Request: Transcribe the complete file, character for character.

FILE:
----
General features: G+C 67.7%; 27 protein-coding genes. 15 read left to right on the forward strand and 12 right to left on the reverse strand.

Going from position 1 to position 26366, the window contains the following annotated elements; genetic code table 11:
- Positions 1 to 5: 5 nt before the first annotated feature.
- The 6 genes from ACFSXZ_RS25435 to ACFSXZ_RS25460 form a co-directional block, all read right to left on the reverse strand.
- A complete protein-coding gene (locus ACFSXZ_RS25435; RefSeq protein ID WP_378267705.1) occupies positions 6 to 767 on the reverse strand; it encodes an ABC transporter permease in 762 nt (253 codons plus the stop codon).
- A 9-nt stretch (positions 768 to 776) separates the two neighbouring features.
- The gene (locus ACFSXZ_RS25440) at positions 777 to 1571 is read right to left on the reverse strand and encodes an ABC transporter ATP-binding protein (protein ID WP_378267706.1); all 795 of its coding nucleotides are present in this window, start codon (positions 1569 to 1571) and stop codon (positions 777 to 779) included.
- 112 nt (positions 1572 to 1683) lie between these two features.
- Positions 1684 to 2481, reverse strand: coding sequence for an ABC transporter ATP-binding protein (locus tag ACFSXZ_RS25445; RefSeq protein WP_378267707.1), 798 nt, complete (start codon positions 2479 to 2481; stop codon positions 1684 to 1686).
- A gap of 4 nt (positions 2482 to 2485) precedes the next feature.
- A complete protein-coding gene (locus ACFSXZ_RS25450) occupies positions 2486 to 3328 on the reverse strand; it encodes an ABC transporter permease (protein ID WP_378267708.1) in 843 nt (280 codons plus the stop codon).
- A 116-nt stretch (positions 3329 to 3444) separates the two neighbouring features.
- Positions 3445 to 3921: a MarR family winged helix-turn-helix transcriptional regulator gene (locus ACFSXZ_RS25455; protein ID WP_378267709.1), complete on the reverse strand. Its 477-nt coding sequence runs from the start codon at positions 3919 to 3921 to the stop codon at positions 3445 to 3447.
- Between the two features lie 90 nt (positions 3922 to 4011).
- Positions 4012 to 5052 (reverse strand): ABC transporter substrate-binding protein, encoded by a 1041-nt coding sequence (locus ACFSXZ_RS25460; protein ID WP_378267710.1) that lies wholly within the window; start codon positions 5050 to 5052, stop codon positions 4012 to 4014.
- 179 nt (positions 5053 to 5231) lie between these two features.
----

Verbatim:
General features: G+C 67.7%; 27 protein-coding genes. 15 read left to right on the forward strand and 12 right to left on the reverse strand.

Going from position 1 to position 26366, the window contains the following annotated elements; genetic code table 11:
- Positions 1 to 5: 5 nt before the first annotated feature.
- The 6 genes from ACFSXZ_RS25435 to ACFSXZ_RS25460 form a co-directional block, all read right to left on the reverse strand.
- A complete protein-coding gene (locus ACFSXZ_RS25435; RefSeq protein ID WP_378267705.1) occupies positions 6 to 767 on the reverse strand; it encodes an ABC transporter permease in 762 nt (253 codons plus the stop codon).
- A 9-nt stretch (positions 768 to 776) separates the two neighbouring features.
- The gene (locus ACFSXZ_RS25440) at positions 777 to 1571 is read right to left on the reverse strand and encodes an ABC transporter ATP-binding protein (protein ID WP_378267706.1); all 795 of its coding nucleotides are present in this window, start codon (positions 1569 to 1571) and stop codon (positions 777 to 779) included.
- 112 nt (positions 1572 to 1683) lie between these two features.
- Positions 1684 to 2481, reverse strand: coding sequence for an ABC transporter ATP-binding protein (locus tag ACFSXZ_RS25445; RefSeq protein WP_378267707.1), 798 nt, complete (start codon positions 2479 to 2481; stop codon positions 1684 to 1686).
- A gap of 4 nt (positions 2482 to 2485) precedes the next feature.
- A complete protein-coding gene (locus ACFSXZ_RS25450) occupies positions 2486 to 3328 on the reverse strand; it encodes an ABC transporter permease (protein ID WP_378267708.1) in 843 nt (280 codons plus the stop codon).
- A 116-nt stretch (positions 3329 to 3444) separates the two neighbouring features.
- Positions 3445 to 3921: a MarR family winged helix-turn-helix transcriptional regulator gene (locus ACFSXZ_RS25455; protein ID WP_378267709.1), complete on the reverse strand. Its 477-nt coding sequence runs from the start codon at positions 3919 to 3921 to the stop codon at positions 3445 to 3447.
- Between the two features lie 90 nt (positions 3922 to 4011).
- Positions 4012 to 5052 (reverse strand): ABC transporter substrate-binding protein, encoded by a 1041-nt coding sequence (locus ACFSXZ_RS25460; protein ID WP_378267710.1) that lies wholly within the window; start codon positions 5050 to 5052, stop codon positions 4012 to 4014.
- 179 nt (positions 5053 to 5231) lie between these two features.